French army Eiffel tower
The French army guard the Eiffel Tower in the wake of the Charlie Hebdo attacksGetty Images

The head of a decapitated man was found covered in Arabic script Friday morning (26 June) at a chemical gas company near Lyon, France, after a man rammed a vehicle into gas canisters, detonating them. An Islamist flag was found at the scene.

This is the fourth terrorism-linked attack in France in 2015.

A 35-year-old man, Yassin Salhi, has been arrested in connection with the attack at Air Products in Isère. Local police report that just before 10.00am a car drove recklessly into the business's parking lot.

Police reported employees witnessed a man being decapitated outside the business and that the attacker then rammed his vehicle into gas canisters causing an explosion that injured two workers.

Terror attacks in France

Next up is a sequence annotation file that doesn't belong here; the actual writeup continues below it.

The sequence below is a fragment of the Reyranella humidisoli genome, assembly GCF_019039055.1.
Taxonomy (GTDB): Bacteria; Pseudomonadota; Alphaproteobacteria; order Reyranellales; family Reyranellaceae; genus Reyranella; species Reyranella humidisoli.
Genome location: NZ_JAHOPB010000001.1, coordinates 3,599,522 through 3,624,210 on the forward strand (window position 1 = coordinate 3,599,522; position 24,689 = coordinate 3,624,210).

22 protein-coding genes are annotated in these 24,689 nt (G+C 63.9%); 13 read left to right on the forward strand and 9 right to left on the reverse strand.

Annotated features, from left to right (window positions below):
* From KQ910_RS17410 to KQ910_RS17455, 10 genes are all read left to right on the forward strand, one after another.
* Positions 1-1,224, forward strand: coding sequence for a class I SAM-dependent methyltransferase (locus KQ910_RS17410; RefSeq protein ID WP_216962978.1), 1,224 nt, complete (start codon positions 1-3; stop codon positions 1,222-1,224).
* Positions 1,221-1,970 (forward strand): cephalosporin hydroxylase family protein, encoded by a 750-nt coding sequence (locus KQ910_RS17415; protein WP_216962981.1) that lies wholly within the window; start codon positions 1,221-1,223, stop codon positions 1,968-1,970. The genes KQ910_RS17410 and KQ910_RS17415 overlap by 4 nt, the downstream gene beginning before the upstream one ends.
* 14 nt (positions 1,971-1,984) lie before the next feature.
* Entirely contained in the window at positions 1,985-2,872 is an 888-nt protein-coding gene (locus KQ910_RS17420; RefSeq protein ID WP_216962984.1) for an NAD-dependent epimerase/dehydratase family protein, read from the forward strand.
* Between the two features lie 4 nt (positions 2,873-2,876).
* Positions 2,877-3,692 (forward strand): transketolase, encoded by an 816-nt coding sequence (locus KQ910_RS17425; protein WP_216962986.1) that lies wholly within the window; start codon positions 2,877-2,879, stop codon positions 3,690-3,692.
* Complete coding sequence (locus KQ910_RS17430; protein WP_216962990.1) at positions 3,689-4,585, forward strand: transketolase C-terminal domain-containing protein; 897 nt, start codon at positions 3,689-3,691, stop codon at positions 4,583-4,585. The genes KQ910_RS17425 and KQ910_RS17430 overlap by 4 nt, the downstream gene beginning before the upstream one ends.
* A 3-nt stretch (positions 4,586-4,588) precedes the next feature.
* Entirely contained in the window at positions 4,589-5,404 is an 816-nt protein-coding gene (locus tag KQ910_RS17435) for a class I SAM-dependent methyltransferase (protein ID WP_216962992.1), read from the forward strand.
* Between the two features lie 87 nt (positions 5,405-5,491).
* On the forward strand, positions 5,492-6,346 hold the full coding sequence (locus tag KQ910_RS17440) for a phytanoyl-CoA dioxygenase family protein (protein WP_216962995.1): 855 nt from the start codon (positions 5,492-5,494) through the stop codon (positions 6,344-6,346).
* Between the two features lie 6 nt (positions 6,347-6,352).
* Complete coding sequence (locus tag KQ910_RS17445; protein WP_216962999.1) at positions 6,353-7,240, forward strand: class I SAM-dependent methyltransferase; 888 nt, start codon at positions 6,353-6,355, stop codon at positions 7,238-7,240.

The terrorist attack is the fourth of 2015 in France, adding to the three that hit the country late in 2014.

In April, Algerian jihadist, Sid Ahmed Ghlam, 24, shot 33-year-old Aurelie Chatelain to death in a Paris suburb. Ghlam had plans to go on an extended shooting spree at two churches in the city, but shot himself in the leg in the 13th arrondissement and couldn't carry out his plan. He was found with Jihadi flags and literature.

In early February three anti-terrorism soldiers guarding a Jewish radio station in Nice were attacked and stabbed by Moussa Coulibaly, 31. Police were wary to call it a terrorist attack, however, because Coulibaly was "an unbalanced individual."

At the beginning of the year 20 people were killed and 22 injured in the attacks in Paris against satirical magazine Charlie Hebdo and a Jewish supermarket. Yemeni Sunni extremist group al-Queda in the Arabian Peninsula (AQAP) claimed responsibility for planning the attack.

Late in December 2014, 24 people were injured and one killed in a series of attacks that hit Joué-lès-Tours, Dijon, and Nantes. Two of the attacks, just a day apart, saw men drive into groups of pedestrians yelling "Allahu Akbar."

Prior to this spate of attacks, the most lethal act of terrorism was launched in 2012 by claimed al-Qaeda affiliate Mohammed Merah who went on a shooting spree over several days, killing seven people and wounding six.